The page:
Six years late and stretching to 12 volumes, the Chilcot Report into the Iraq War is finally released today. Jack McKeown and Aileen Robertson speak to those determined to get the truth behind the most controversial war of modern times.
Jack Straw. Geoff Hoon. Gordon Brown. And, above all, Tony Blair.
Today the men responsible for promoting, instigating and financing Britain’s role in the Iraq War finally find out how history will judge them.
The Chilcot Report – all 2.6 million words of it – is released this morning, fully seven years after it was set up by Gordon Brown when he was prime minister.
Among the issues Sir John Chilcot’s report will look at are the build-up to the invasion, the UK’s role in war itself, the infamous dossier on Iraq’s supposed weapons of mass destruction, and Britain’s part in Iraq’s post-war occupation.
Britain lost 179 soldiers in the 2003 invasion. America sacrificed 4,491 service members. And at least 150,000 Iraqis were killed during the conflict, with around 500,000 dying after the war but as a result of it.
Tony Blair, prime minister when Britain invaded Iraq, has said he will not make any comment until the report is made public.
The International Criminal Court (ICC) has indicated the former Labour leader will not be liable for prosecution, reiterating its conclusion 10 years ago that the decision to go to war is not within its jurisdiction.
A number of MPs are expected to try to use an ancient law to try to impeach the former prime minister once the findings are published.
Former Scottish First Minister Alex Salmond said there “has to be a judicial or political reckoning” for Mr Blair’s role in the Iraq conflict while shadow chancellor John McDonnell said the “processes” of how Britain ended up at war must be examined “so we never ever get into this tragic, tragic mess again with such loss of life”.
Some Labour Party insiders think Jeremy Corbyn has been clinging to the leadership so he can call for his predecessor to be tried as a war criminal on the back of the report.
Fife was hit hard by the Iraq war, with three soldiers from the Kingdom killed in a single incident. Black Watch soldiers Sergeant Stuart Gray, 31, Private Paul Lowe, 19, and Private Scott McArdle, 22 died in an ambush near Baghdad just days after their deployment.
Private Marc Ferns from Glenrothes also lost his life in an improvised bomb attack in August 2003.
Many soldiers who survived Iraq physically came back with terrible mental trauma and some have since taken their own lives.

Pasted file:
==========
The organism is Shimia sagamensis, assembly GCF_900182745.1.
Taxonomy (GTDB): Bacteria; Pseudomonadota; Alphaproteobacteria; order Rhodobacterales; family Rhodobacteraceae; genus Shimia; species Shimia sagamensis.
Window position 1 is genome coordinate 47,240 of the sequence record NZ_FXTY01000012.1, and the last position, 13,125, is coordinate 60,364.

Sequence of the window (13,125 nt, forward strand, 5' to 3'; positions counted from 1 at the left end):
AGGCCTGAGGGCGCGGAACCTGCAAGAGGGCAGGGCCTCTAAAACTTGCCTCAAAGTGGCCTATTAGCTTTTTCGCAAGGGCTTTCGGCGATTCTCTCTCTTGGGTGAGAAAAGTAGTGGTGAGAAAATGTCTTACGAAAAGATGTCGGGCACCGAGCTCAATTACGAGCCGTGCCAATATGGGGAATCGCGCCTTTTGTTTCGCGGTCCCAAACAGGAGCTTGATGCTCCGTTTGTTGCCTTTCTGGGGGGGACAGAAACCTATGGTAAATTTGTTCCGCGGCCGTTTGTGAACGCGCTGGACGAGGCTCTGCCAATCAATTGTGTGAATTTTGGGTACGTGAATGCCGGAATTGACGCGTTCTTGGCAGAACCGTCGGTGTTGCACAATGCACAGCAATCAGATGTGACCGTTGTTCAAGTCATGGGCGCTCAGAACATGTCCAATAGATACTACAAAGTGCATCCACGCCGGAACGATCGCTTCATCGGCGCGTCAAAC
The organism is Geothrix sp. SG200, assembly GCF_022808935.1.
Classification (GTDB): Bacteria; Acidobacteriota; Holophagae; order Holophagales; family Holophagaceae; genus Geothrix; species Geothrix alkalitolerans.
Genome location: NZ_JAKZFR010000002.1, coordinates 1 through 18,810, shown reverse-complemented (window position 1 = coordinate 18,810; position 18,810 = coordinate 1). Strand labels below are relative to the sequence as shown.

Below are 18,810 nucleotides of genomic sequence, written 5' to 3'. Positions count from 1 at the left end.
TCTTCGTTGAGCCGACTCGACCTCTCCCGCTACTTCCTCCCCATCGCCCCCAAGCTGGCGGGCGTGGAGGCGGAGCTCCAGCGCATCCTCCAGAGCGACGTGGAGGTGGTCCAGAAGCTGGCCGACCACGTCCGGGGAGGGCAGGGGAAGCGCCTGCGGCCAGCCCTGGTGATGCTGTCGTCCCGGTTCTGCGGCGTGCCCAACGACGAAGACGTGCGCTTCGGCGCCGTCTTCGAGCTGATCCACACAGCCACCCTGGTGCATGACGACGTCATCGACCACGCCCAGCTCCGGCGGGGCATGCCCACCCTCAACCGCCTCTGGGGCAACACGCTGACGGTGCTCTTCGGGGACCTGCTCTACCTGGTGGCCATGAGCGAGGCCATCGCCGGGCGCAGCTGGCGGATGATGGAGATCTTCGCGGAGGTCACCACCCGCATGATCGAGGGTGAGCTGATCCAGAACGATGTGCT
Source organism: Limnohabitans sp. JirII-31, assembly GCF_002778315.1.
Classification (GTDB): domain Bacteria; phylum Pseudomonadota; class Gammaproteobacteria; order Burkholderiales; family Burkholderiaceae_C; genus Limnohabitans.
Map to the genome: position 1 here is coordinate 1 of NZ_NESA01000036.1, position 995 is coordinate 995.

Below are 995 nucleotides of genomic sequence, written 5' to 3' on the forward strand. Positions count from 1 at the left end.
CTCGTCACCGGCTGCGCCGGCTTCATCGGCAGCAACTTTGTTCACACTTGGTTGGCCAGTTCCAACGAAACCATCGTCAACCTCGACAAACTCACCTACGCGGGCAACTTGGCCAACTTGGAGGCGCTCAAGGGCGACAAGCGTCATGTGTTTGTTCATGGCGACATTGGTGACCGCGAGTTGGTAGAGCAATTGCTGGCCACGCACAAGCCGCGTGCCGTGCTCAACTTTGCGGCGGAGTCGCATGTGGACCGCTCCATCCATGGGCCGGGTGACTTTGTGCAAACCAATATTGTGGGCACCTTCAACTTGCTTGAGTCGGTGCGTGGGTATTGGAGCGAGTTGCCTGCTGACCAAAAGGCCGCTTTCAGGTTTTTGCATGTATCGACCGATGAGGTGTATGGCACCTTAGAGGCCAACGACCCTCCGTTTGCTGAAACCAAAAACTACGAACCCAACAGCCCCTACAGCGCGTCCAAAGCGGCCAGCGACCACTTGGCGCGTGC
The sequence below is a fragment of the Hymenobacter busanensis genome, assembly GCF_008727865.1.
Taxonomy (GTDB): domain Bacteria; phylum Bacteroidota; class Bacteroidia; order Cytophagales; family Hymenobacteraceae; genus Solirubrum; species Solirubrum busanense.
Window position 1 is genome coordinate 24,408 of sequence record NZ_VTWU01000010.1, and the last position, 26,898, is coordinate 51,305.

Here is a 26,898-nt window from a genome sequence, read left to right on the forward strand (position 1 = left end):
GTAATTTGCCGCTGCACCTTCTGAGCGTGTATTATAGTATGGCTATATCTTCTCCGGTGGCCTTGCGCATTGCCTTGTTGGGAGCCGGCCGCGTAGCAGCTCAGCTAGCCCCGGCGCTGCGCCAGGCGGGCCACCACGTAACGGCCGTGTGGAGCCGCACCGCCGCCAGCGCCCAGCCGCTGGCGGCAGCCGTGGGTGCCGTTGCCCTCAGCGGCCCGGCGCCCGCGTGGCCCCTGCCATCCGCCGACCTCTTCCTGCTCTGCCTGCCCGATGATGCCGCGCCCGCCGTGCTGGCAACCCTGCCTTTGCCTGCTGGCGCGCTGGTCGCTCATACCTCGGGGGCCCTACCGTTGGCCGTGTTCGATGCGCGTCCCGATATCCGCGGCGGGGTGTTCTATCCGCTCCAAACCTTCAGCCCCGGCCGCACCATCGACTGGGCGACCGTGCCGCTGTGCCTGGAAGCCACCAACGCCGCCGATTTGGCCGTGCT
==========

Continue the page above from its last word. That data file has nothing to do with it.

Catherine Kinnear lives near Strathmiglo in Fife. Her son Gary fought in Iraq, serving with the Black Watch on their first tour in 2003. He went missing in November that year and his drowned body was found in the River Tay just over a month later.
Although the reasons for Gary’s death remain a mystery, his mother says his experiences in Iraq changed him irrevocably.
“When our sons went out to Iraq they were fine and when they came back they were damaged with PTSD,” she said.
“It’s always the Black Watch that gets sent out first. It’s always them in harm’s way.”
Remarkably, Ms Kinnear had to fight tooth and nail to receive a copy of the Chilcot Report.
She was told she was not eligible for a printed copy because her son Gary had not died in Iraq.
Ms Kinnear said: “Whatever they have seen out there, we don’t know what is going through their heads. They will have seen bodies lying around and everything.
“Some soldiers have tried to kill themselves because of what they have seen out there.”
She was initially told she was not eligible for a free copy of the report when she phoned the Iraq inquiry office.
Hard copies of the executive summary cost £30 to buy, with the full twelve volume report costing £767. The full report and summary will be available to read for free online once after it is released today.
When she pressed her case, explaining what happened to her son, Ms Kinnear was offered a free copy. However, she is concerned parents whose children committed suicide following their experiences in Iraq have not been offered free access to the report.
She added: “I think some of the mothers and fathers whose soldier boys have died because of what they have seen should get a copy too.”
Ms Kinnear is clear on what she would like to see from the Chilcot Report: “I’d like to see why we went in there in the first place. Give us a good enough reason. Was it just for oil? Just for money?
“Tony Blair should be tried for war crimes. If it had been a normal constituent like you or me who had done this we would be in jail. Because they’re a bit high up MPs think they can get away with doing anything. It’s people’s lives they’re playing with.
“Tony Blair was always called Bush’s lapdog and he was. And Bush – he was happy to send young men over there to die as long as it wasn’t his own children that were fighting.”